The Steamie is a national institution so beloved that most Scots will have had no shortage of opportunities to see it performed. Residents of other countries won't have had the same privilege, but one wonders what they would get out of a largely narrative-free broad comedy written in an unfamiliar dialect. It resonates with its admirers on a largely sentimental level.
This particular production from Leitheatre is professional and well realised, performed with an authentic, working-class integrity. Should any Fringe-goers specifically yearn to see The Steamie, then this will leave them satisfied. Beyond that, it's business as usual in the Carnegie Street wash house as a group of its regulars see in the new year together.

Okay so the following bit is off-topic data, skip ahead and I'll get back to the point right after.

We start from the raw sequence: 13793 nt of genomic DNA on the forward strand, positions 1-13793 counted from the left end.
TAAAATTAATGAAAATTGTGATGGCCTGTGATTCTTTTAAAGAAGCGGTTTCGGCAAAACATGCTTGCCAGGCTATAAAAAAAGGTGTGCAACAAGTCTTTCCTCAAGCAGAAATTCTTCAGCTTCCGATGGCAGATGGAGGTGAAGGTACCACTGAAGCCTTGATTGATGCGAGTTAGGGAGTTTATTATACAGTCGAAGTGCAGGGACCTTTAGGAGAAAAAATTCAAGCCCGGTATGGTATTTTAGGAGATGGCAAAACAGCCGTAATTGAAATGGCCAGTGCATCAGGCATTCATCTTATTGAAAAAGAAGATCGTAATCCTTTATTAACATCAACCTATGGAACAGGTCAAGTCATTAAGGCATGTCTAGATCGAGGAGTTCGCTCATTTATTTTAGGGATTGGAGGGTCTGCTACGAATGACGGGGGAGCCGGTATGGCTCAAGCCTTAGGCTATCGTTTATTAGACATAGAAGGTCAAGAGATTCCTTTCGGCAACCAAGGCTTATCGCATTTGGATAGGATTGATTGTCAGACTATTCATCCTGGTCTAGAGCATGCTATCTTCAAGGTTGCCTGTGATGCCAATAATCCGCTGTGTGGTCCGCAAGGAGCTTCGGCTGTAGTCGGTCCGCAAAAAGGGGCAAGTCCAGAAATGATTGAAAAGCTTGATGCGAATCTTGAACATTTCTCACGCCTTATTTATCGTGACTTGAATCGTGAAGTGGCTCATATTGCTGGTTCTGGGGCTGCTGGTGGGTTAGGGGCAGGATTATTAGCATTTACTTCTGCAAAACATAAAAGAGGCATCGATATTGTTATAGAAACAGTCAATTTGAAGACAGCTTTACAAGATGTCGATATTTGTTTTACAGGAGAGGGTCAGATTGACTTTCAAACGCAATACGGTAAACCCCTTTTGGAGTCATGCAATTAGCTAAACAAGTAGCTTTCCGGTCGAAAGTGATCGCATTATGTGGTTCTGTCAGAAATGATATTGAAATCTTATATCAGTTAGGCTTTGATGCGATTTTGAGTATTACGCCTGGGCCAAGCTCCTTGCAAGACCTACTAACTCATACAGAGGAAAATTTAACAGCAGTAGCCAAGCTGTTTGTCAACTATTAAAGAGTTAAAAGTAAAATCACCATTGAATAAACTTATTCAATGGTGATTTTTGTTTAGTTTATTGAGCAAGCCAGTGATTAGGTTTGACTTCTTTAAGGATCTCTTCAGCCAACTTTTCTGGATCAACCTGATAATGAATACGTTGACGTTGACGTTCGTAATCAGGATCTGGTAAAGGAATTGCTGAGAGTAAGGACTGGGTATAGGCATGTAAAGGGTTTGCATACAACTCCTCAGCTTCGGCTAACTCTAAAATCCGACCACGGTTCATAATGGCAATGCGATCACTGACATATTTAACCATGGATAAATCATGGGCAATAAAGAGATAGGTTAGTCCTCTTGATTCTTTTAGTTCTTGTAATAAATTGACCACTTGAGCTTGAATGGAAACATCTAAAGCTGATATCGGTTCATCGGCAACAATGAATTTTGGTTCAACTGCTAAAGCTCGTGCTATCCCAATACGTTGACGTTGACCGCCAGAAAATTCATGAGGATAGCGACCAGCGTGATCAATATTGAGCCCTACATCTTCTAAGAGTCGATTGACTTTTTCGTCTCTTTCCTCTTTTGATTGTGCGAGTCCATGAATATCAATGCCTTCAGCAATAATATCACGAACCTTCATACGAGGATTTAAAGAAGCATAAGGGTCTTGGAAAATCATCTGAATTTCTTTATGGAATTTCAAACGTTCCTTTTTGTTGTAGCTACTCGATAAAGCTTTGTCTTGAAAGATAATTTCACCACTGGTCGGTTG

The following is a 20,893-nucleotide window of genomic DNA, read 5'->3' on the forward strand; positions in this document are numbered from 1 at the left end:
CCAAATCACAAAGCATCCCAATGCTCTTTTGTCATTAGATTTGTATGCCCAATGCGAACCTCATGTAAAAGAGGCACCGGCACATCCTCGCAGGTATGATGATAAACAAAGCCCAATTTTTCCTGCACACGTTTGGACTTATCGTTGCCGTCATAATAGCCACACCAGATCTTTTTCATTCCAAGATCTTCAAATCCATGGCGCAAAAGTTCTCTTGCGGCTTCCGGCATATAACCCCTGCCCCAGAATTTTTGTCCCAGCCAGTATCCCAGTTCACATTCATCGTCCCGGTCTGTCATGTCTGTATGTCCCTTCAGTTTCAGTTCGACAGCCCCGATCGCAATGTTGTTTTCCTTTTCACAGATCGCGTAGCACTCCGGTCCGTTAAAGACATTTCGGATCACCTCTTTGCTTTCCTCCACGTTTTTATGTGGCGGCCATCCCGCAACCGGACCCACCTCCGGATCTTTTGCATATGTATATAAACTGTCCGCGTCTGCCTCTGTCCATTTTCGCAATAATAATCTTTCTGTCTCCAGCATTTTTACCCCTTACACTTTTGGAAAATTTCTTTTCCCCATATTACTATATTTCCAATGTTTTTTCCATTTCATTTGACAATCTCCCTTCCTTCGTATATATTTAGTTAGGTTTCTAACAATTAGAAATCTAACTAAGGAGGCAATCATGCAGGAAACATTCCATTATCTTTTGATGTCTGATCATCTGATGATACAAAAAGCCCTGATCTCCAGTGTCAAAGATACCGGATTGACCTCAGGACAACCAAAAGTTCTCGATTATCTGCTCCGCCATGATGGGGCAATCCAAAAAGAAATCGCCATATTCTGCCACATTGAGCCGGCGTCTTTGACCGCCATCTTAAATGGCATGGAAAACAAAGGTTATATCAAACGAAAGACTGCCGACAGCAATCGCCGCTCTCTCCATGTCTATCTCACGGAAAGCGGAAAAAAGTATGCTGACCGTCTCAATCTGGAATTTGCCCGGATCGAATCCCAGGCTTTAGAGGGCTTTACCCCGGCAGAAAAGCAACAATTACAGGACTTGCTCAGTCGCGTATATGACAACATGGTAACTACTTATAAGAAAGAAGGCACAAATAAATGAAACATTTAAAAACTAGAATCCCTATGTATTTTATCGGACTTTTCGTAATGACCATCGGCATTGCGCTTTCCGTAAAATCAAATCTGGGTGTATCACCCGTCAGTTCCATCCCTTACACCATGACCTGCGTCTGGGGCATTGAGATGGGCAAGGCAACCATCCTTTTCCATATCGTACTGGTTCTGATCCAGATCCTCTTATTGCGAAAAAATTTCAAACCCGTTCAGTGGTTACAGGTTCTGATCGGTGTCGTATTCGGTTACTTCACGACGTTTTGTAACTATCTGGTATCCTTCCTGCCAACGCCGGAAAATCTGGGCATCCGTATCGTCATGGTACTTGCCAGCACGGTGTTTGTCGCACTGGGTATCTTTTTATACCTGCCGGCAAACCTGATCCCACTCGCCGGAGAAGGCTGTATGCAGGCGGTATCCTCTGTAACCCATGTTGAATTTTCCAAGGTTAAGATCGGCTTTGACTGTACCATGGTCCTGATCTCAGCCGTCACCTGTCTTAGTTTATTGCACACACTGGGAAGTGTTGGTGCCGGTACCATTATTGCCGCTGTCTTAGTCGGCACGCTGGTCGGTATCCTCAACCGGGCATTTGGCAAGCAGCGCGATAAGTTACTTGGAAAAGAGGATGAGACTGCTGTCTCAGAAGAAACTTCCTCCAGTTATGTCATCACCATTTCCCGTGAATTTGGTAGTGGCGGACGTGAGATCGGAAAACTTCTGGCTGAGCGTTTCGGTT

One is young, two are middle-aged and another is old. There is a man who supervises the facilities or something, I don't know. For just short of two hours, this eclectic group indulges in light-hearted banter, only occasionally touching upon darker aspects of their lives. The elderly character, for example, misses her fully grown children, while all are shown to be weary of constant domestic labour.
When the play debuted in 1987, its 1950s setting chimed with its audiences' first hand experiences. Thirty years on, our nostalgia has dimmed and we're left with a museum piece. This production does nothing to reinvigorate Tony Roper's work, merely dusting it off with love and care.